The US Senate Intelligence Committee has reinstated a law that allows the National Security Agency to collect the communications of foreigners.
In a 12-3 vote on Tuesday, the committee passed the mostly unchanged version of the so-called Section 702, which according to critics, will enable spy agencies to also scoop up and share Americans’ private communications.
The Senate, however, remains divided on the issue, with the House of Representatives making some proposals for harsher restrictions on surveillance, while some lawmakers seek provisions they claim will protect Americans’ communications in a better way.
“This bill reauthorizes our nation’s most valuable intelligence collection authorities and ensures that the men and women of the intelligence committee and our law enforcement agencies have the tools and authorities they need to keep us safe,” said Chairman Richard Burr.
“It is a good compromise bill that addresses privacy and civil liberties concerns while maintaining a critical tool essential for our intelligence and law enforcement professionals to protect the nation,” said Mark Warner of Virginia, the ranking Democrat on the committee.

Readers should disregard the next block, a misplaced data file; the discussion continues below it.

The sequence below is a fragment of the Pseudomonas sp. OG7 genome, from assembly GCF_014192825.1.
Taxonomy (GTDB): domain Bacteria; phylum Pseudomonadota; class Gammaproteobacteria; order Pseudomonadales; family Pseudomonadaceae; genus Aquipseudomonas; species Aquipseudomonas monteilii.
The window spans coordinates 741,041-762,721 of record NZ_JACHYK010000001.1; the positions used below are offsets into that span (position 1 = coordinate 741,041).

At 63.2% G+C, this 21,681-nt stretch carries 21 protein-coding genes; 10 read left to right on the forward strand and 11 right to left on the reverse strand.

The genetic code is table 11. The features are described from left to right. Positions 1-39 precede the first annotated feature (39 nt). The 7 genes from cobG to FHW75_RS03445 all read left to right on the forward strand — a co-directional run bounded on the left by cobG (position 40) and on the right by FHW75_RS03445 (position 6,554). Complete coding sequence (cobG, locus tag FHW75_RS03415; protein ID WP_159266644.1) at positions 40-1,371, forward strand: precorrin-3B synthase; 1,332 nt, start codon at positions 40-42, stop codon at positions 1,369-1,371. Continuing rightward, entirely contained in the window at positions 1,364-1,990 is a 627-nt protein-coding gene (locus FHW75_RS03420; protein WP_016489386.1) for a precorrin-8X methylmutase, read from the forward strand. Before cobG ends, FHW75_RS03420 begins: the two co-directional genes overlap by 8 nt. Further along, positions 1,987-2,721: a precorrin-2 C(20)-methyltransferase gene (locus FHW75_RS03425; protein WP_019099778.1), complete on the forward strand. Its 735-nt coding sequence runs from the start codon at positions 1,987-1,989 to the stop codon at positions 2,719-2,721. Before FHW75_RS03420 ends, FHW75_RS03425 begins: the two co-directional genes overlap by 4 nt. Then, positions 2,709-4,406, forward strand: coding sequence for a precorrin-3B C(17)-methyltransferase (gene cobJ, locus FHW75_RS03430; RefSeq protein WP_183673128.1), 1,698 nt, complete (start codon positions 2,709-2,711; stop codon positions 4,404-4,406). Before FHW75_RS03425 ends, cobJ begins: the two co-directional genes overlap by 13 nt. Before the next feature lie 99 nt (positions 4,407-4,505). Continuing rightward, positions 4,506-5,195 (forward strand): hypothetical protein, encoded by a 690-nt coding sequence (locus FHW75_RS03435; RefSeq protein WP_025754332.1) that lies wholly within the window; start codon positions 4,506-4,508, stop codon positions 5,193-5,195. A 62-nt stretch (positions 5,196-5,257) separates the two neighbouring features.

The bill would extend the Foreign Intelligence Surveillance Act for another eight years after approval by Congress.
Rights groups, like the American Civil Liberties Union, have blasted the motion as a breach of privacy, saying it does not contain enough safeguards.
“The Senate Intelligence Committee’s bill does nothing to improve the law and in some respects might even make it worse,” said Elizabeth Goitein, co-director of the Liberty and National Security Program at the Brennan Center for Justice. “This is not reform. This is window-dressing.”
According to documents released by Edward Snowden, a former NSA contractor, the NSA has been collecting the phone records of millions of Americans and foreign nationals as well as political leaders from around the world.
Snowden’s release of NSA files has been called the most significant leak in US history.